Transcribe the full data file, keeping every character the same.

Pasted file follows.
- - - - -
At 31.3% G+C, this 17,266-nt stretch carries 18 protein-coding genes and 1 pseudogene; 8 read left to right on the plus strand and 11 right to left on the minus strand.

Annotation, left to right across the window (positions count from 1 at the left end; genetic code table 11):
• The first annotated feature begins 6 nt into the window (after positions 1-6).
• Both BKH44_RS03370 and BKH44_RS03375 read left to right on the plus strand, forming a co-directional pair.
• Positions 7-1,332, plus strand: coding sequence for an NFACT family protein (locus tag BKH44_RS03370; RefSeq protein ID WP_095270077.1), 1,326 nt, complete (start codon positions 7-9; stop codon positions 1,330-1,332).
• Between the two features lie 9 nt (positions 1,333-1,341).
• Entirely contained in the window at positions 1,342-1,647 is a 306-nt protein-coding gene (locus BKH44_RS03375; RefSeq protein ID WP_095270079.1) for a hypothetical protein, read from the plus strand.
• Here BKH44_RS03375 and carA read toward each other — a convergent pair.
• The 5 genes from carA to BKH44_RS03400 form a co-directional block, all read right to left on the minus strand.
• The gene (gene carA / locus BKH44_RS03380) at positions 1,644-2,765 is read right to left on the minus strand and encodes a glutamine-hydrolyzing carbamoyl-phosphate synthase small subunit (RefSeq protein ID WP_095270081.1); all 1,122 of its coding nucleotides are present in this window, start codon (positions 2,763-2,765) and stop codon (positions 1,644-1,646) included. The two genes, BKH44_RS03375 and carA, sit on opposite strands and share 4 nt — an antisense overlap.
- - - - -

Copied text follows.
At 31.3% G+C, this 17,266-nt stretch carries 18 protein-coding genes and 1 pseudogene; 8 read left to right on the plus strand and 11 right to left on the minus strand.

Annotation, left to right across the window (positions count from 1 at the left end; genetic code table 11):
• The first annotated feature begins 6 nt into the window (after positions 1-6).
• Both BKH44_RS03370 and BKH44_RS03375 read left to right on the plus strand, forming a co-directional pair.
• Positions 7-1,332, plus strand: coding sequence for an NFACT family protein (locus tag BKH44_RS03370; RefSeq protein ID WP_095270077.1), 1,326 nt, complete (start codon positions 7-9; stop codon positions 1,330-1,332).
• Between the two features lie 9 nt (positions 1,333-1,341).
• Entirely contained in the window at positions 1,342-1,647 is a 306-nt protein-coding gene (locus BKH44_RS03375; RefSeq protein ID WP_095270079.1) for a hypothetical protein, read from the plus strand.
• Here BKH44_RS03375 and carA read toward each other — a convergent pair.
• The 5 genes from carA to BKH44_RS03400 form a co-directional block, all read right to left on the minus strand.
• The gene (gene carA / locus BKH44_RS03380) at positions 1,644-2,765 is read right to left on the minus strand and encodes a glutamine-hydrolyzing carbamoyl-phosphate synthase small subunit (RefSeq protein ID WP_095270081.1); all 1,122 of its coding nucleotides are present in this window, start codon (positions 2,763-2,765) and stop codon (positions 1,644-1,646) included. The two genes, BKH44_RS03375 and carA, sit on opposite strands and share 4 nt — an antisense overlap.